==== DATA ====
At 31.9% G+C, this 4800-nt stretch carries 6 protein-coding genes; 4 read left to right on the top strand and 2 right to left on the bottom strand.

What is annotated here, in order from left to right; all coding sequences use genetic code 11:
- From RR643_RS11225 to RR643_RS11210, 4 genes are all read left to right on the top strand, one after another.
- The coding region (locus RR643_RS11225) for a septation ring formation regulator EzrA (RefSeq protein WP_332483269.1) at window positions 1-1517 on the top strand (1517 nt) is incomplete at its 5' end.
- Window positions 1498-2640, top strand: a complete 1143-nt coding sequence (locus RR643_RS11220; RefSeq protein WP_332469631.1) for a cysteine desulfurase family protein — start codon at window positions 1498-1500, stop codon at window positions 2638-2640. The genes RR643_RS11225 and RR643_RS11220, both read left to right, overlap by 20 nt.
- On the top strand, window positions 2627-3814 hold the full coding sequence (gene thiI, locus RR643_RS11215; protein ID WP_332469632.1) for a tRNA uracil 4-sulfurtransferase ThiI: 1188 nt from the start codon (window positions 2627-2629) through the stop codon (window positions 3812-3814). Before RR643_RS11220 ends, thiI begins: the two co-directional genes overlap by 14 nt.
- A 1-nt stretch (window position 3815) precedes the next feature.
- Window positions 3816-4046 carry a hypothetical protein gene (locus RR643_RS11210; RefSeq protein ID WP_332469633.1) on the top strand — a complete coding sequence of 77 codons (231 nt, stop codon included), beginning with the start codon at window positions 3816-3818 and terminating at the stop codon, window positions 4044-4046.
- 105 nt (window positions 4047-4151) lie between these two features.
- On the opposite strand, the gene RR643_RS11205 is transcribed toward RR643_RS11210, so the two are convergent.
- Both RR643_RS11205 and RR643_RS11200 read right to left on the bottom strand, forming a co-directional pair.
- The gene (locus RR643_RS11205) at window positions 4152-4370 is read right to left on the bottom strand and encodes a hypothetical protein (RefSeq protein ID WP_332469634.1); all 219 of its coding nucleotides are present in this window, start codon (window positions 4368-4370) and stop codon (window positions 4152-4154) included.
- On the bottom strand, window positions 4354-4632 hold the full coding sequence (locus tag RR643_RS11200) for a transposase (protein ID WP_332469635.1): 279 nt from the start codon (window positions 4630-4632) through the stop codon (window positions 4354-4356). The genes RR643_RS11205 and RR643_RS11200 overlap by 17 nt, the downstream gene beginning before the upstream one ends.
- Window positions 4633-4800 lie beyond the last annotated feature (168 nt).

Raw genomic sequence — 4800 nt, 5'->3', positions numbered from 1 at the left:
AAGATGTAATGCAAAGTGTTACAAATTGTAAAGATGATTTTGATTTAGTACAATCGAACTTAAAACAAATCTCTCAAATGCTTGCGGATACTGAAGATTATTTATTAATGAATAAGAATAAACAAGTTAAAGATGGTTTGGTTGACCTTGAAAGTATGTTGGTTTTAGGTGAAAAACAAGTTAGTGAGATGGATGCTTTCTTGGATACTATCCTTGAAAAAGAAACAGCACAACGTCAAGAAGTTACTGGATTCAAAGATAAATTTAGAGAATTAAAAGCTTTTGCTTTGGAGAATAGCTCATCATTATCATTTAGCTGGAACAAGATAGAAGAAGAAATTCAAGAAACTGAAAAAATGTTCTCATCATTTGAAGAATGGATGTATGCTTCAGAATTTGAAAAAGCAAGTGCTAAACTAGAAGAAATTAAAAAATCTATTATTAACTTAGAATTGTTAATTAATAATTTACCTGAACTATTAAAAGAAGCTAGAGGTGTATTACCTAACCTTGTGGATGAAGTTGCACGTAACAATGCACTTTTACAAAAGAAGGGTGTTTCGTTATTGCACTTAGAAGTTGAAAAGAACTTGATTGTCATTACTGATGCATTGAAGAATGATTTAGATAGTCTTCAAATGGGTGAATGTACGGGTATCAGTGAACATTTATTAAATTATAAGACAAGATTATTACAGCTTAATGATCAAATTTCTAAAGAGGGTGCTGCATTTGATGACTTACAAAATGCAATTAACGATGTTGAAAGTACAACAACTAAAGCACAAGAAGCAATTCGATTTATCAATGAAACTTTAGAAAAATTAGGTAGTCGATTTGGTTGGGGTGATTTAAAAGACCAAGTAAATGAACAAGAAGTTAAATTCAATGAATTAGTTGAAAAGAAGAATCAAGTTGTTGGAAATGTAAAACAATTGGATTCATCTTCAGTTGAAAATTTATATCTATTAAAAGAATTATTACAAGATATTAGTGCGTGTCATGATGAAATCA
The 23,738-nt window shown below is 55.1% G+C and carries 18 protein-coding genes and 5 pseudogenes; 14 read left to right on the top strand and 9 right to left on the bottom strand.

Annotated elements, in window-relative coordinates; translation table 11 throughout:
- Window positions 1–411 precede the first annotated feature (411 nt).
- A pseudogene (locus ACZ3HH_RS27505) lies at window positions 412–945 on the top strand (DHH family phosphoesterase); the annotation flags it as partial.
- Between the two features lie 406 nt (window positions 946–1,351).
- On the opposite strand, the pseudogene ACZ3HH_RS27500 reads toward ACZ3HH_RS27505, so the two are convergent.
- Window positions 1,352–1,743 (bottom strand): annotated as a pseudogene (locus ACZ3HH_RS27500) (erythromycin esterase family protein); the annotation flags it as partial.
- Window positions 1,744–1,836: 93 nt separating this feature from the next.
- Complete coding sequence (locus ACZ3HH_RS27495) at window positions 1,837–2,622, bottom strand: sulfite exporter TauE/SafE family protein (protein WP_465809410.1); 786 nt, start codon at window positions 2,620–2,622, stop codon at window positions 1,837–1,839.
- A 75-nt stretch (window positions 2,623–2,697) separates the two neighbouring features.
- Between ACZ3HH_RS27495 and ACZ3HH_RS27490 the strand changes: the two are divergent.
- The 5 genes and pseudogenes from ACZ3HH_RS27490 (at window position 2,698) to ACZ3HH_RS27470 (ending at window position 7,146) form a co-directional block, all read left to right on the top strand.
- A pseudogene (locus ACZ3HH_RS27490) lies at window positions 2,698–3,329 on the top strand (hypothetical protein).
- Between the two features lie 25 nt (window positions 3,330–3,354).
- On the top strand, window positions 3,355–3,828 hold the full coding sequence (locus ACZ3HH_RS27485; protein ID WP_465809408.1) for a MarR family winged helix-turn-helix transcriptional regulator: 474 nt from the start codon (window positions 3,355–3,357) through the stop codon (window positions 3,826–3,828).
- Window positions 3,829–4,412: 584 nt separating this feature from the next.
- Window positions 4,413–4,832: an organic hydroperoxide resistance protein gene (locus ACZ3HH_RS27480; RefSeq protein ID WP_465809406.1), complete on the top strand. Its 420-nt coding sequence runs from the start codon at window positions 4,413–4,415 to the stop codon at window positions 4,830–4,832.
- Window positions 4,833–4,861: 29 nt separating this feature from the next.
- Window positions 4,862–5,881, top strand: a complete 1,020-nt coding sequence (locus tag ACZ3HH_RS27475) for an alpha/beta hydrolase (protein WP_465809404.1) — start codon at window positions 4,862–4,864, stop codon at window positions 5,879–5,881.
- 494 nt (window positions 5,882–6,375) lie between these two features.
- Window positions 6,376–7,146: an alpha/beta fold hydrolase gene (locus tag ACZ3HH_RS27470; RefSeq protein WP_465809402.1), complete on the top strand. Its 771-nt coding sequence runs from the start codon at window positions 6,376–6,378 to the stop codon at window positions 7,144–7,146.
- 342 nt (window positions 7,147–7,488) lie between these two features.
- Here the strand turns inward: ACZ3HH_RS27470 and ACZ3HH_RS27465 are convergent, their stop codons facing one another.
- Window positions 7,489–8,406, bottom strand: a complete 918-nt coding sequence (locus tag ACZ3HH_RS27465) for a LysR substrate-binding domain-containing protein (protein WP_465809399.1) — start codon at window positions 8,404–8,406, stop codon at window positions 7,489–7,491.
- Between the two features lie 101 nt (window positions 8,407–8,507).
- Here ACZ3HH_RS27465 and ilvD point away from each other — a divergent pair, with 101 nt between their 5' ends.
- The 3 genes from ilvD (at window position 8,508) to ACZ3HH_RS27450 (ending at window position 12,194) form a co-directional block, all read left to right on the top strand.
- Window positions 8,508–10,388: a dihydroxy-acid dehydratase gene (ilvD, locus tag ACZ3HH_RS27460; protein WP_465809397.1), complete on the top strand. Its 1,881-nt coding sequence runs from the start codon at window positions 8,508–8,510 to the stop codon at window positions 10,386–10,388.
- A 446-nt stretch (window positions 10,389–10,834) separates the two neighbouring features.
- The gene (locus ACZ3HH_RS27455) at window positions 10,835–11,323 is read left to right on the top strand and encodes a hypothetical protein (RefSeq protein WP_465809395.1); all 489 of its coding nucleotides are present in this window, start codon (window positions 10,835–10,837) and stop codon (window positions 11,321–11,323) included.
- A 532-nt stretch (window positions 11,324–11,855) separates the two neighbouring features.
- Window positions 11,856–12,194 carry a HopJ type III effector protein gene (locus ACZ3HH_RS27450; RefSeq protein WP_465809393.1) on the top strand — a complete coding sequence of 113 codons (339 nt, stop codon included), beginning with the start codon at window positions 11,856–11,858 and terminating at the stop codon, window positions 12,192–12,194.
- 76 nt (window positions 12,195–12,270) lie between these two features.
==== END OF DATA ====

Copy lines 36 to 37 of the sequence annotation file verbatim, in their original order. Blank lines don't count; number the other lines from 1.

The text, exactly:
- 494 nt (window positions 5,882–6,375) lie between these two features.
- Window positions 6,376–7,146: an alpha/beta fold hydrolase gene (locus tag ACZ3HH_RS27470; RefSeq protein WP_465809402.1), complete on the top strand. Its 771-nt coding sequence runs from the start codon at window positions 6,376–6,378 to the stop codon at window positions 7,144–7,146.